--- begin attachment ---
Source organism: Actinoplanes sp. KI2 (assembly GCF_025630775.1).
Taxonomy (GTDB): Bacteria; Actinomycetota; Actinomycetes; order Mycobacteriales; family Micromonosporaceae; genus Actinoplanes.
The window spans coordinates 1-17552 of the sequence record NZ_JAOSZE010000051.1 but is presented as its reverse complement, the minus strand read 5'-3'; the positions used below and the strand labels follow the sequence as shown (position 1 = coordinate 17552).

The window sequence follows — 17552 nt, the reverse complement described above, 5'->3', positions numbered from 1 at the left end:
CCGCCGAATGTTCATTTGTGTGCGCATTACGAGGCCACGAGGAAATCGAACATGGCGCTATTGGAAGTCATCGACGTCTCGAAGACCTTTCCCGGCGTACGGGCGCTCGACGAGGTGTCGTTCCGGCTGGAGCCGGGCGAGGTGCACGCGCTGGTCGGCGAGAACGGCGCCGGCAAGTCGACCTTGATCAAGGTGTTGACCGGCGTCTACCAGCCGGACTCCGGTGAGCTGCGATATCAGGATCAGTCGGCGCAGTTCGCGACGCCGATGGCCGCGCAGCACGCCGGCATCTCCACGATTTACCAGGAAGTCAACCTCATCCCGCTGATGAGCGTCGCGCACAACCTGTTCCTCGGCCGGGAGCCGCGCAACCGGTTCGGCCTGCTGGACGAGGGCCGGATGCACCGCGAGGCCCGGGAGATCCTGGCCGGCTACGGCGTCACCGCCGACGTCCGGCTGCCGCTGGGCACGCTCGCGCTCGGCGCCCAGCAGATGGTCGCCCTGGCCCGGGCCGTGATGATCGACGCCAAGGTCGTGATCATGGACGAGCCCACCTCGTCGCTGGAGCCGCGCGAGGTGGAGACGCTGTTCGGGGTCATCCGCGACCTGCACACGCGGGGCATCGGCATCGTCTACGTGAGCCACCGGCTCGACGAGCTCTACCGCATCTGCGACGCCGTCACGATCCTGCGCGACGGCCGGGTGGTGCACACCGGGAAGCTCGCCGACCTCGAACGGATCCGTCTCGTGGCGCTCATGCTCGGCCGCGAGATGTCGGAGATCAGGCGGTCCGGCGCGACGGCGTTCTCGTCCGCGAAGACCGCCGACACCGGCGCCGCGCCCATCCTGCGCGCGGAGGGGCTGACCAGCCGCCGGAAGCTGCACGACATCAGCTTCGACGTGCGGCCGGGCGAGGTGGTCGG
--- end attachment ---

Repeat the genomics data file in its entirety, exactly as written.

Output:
Source organism: Actinoplanes sp. KI2 (assembly GCF_025630775.1).
Taxonomy (GTDB): Bacteria; Actinomycetota; Actinomycetes; order Mycobacteriales; family Micromonosporaceae; genus Actinoplanes.
The window spans coordinates 1-17552 of the sequence record NZ_JAOSZE010000051.1 but is presented as its reverse complement, the minus strand read 5'-3'; the positions used below and the strand labels follow the sequence as shown (position 1 = coordinate 17552).

The window sequence follows — 17552 nt, the reverse complement described above, 5'->3', positions numbered from 1 at the left end:
CCGCCGAATGTTCATTTGTGTGCGCATTACGAGGCCACGAGGAAATCGAACATGGCGCTATTGGAAGTCATCGACGTCTCGAAGACCTTTCCCGGCGTACGGGCGCTCGACGAGGTGTCGTTCCGGCTGGAGCCGGGCGAGGTGCACGCGCTGGTCGGCGAGAACGGCGCCGGCAAGTCGACCTTGATCAAGGTGTTGACCGGCGTCTACCAGCCGGACTCCGGTGAGCTGCGATATCAGGATCAGTCGGCGCAGTTCGCGACGCCGATGGCCGCGCAGCACGCCGGCATCTCCACGATTTACCAGGAAGTCAACCTCATCCCGCTGATGAGCGTCGCGCACAACCTGTTCCTCGGCCGGGAGCCGCGCAACCGGTTCGGCCTGCTGGACGAGGGCCGGATGCACCGCGAGGCCCGGGAGATCCTGGCCGGCTACGGCGTCACCGCCGACGTCCGGCTGCCGCTGGGCACGCTCGCGCTCGGCGCCCAGCAGATGGTCGCCCTGGCCCGGGCCGTGATGATCGACGCCAAGGTCGTGATCATGGACGAGCCCACCTCGTCGCTGGAGCCGCGCGAGGTGGAGACGCTGTTCGGGGTCATCCGCGACCTGCACACGCGGGGCATCGGCATCGTCTACGTGAGCCACCGGCTCGACGAGCTCTACCGCATCTGCGACGCCGTCACGATCCTGCGCGACGGCCGGGTGGTGCACACCGGGAAGCTCGCCGACCTCGAACGGATCCGTCTCGTGGCGCTCATGCTCGGCCGCGAGATGTCGGAGATCAGGCGGTCCGGCGCGACGGCGTTCTCGTCCGCGAAGACCGCCGACACCGGCGCCGCGCCCATCCTGCGCGCGGAGGGGCTGACCAGCCGCCGGAAGCTGCACGACATCAGCTTCGACGTGCGGCCGGGCGAGGTGGTCGG